Keep it up. Drip feed the OIO farce until the Mossack Fonseca database comes online on the 9th, and then with any luck the fun really starts.

    Who cares who the officials involved were – the Minister carries the can, or would if right wingers exhibited any shred of personal responsibility.

  7. wyndham 7

    Some interesting facts here vis-a-vis the OIO:

    http://canterbury.cyberplace.org.nz/community/CAFCA/key-facts.html

    • Observer (Tokoroa) 7.1

      To: Wyndham

      , The data presented by CAFCA is shocking. No wonder Louise just rubber stamped all foreign requests. She was on the mission of Key and English to flog our country off. Massive amount of New Zealand wealth has been passed onto Foreigners.

      How could Louise regard herself as A New Zealander, She is a cheap shallow dangerous underminer of NZ.

    • Draco T Bastard 7.2

      Keeping up with the research that CAFCA does is pretty much mandatory. They’re the only ones who show just how bad foreign ‘investment’ is.

  8. TC 8

    C’mon folks this is the brighter future making our waterways glow, just take a nose peg.

  9. roy cartland 9

    Trust good old Cunnles to come up with the goods. Why oh why did we not vote him in again? Because some reports said some MPs “didn’t like” him?
    God we’re pathetic, what an opportunity missed!

    • Bob 9.1

      “Trust good old Cunnles to come up with the goods”
      At this point all he has done is take a leaf out of the Winston Peters “I have proof, but you will have to find it yourself” playbook.
      Clever politics, but it certainly doesn’t mean he has “come up with the goods”.

      “Why oh why did we not vote him in again?” Because if you do like this style of politics you are better off voting for the guy that does it better than anyone, Uncle Winny.

  10. Draco T Bastard 10

    The report refers to the checks that had been made to ascertain if the purchasers were really people of good character. It states “[w]e have also conducted relevant internet searches for relevant adverse information on those individuals and have found nothing relevant”.

    It seems that this particular passage may not have been, how do you say, correct and makes you wonder at the quality of decision making by the OIO and also highlights repeated attempts to minimise what has happened here.

    I would expect the OIO to get in touch with the authorities of the country that the offshore owner comes from and not just google them. Hell, I just googled the Auckland mayoral candidates and for a few of them I got so many different results there’s no way I could determine which person of that name was running for mayor.

    You really get the feeling that a lot of rubber stamping may be going on and you have to wonder if the quality of many of the reports accompanying these applications is being compromised by a doctrine that thought that money coming in from overseas was a good thing.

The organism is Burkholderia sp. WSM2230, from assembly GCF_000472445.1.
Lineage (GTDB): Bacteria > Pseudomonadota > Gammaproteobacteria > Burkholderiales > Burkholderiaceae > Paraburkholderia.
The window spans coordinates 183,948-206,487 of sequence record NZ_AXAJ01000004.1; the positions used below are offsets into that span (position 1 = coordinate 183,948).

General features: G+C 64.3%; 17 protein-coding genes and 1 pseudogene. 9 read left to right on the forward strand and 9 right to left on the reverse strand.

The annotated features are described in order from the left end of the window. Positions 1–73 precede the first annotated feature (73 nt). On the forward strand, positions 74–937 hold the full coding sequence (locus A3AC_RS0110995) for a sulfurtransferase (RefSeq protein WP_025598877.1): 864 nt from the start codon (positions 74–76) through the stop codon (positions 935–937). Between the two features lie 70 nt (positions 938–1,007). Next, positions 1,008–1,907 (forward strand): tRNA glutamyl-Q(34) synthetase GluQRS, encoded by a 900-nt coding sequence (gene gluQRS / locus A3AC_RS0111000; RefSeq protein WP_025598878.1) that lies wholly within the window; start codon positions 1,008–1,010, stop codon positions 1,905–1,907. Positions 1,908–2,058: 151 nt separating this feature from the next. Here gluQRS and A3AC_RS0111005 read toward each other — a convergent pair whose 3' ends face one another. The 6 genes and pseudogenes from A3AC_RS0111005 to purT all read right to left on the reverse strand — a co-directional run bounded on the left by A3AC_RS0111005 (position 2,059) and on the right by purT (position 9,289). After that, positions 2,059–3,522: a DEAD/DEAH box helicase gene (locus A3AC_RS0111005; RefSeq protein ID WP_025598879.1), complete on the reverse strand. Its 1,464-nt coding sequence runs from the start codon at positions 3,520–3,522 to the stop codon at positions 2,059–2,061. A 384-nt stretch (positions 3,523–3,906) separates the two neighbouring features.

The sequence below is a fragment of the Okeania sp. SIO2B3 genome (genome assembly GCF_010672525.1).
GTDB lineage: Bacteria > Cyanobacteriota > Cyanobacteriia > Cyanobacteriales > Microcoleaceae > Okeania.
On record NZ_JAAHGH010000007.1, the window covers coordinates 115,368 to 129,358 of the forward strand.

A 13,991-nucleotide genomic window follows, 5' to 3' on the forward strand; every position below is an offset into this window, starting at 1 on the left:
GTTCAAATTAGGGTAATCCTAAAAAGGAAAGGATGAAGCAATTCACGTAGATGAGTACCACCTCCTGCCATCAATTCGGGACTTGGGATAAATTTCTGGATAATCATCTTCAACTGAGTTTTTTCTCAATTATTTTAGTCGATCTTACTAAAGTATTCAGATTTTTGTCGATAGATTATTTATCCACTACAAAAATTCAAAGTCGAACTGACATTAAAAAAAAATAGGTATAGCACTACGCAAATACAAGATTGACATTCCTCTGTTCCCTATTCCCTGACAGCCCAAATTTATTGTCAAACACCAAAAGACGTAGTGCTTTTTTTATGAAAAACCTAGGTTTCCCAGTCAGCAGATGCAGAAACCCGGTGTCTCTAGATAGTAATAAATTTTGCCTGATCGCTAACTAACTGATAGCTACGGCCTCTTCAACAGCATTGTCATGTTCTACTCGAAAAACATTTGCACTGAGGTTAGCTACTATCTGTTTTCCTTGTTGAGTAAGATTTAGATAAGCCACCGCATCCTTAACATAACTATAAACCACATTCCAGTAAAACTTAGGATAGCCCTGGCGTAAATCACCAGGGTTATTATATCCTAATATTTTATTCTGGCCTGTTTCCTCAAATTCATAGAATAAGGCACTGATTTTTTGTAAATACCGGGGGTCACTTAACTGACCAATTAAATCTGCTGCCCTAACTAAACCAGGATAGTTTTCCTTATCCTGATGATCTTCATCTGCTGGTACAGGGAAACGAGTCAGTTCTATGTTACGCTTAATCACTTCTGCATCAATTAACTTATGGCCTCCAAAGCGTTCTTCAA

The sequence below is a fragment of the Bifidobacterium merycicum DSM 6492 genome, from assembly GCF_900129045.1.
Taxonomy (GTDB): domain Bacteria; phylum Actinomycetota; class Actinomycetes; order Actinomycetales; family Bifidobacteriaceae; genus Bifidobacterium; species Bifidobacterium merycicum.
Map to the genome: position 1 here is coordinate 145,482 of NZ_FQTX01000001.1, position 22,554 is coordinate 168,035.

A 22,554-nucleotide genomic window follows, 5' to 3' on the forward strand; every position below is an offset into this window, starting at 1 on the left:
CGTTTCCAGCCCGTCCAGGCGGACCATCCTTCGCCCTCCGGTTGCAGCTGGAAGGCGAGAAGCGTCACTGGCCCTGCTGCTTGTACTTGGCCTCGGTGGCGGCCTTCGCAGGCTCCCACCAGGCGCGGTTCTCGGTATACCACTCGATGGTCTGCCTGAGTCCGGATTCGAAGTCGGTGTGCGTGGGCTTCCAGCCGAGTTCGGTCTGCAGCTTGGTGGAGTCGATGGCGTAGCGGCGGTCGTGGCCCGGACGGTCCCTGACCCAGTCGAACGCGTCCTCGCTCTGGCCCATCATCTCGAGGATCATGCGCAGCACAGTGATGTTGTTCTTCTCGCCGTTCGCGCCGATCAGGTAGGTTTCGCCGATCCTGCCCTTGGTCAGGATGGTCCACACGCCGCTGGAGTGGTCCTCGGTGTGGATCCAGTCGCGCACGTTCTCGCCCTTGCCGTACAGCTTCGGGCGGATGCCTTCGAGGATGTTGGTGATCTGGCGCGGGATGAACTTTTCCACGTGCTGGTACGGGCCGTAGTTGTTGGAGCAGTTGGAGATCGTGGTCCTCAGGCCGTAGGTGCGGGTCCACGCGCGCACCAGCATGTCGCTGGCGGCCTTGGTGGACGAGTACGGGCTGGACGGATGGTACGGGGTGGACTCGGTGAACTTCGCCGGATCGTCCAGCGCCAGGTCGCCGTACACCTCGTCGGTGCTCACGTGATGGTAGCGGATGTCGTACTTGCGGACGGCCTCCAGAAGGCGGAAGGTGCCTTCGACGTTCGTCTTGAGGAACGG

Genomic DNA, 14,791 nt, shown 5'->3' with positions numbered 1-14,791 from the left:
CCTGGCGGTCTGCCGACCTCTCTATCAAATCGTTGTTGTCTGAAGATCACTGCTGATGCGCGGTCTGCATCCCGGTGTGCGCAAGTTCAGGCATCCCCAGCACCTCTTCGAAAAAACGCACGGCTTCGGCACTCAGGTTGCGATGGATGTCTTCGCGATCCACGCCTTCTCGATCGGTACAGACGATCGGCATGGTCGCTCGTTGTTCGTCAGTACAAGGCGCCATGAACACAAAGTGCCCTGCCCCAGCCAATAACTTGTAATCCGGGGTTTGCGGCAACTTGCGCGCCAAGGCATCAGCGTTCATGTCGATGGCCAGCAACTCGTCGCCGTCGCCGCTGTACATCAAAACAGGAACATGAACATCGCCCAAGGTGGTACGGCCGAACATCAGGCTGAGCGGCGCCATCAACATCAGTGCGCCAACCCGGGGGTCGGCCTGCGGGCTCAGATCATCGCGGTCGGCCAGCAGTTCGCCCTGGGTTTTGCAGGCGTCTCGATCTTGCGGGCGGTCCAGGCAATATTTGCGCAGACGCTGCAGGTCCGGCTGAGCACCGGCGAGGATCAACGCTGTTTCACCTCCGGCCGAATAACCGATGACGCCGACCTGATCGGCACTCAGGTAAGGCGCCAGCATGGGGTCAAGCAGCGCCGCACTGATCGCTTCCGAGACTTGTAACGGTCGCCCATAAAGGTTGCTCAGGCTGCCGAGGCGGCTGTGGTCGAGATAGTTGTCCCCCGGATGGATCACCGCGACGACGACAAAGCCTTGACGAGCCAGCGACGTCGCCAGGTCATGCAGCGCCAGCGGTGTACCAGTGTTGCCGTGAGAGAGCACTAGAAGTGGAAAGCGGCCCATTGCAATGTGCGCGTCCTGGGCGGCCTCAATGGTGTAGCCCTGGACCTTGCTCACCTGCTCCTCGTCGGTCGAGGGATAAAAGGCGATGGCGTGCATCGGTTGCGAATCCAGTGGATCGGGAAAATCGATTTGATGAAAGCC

I’d say that that was pretty much guaranteed.

    David Cunliffe has stated he has other examples of companies that should have failed the good character test being granted OIO approval.

    I truly hope so as it will increase pressure to ban offshore ownership. Not that NZers ever wanted to allow offshore ownership – that was only ever the politicians.

  11. save NZ 11

    Is that stream wadeable?

    The governments new standard for pollution.

  12. Henry Filth 12

    Australia seems to take a somewhat tougher line on these sorts of things. . .

    http://m.dw.com/en/australia-thwarts-sale-of-its-largest-cattle-farm-to-china/a-19224022

    Interesting to see the coverage of it in the German press, too.

    • dv 12.1

      AND the have introduce a 40% tax on profit shifted out of aussie by google apple etc

      • Henry Filth 12.1.1

        It’s a shame to see that they’re continuing the idiocy of taxing profit, but you can’t win them all, I suppose.

  13. b waghorn 13

    There’s another 2% to Winston right there.

  14. Grace 2 14

    “Do I look like a rubber stamp?”
    For Louise Upston – this question works like a charm on bureaucrats, please learn it for use when asked to sign off OIO approvals in future.

  15. If we aren’t talking about the government or state run services, than any publicity is good publicity though isn’t it? I would love for my car finance company to get a bit of mention in the newspapers for helping people, but you can never control what the media will say about you. And of course you don’t want people to think that you’ve got bad or unhygienic service standards though!

  16. Jack Ramaka 16

    Nothing has changed in NZ since the old Maori Land Court days, all those records went up in smoke, I wonder why that was? Same shit different day?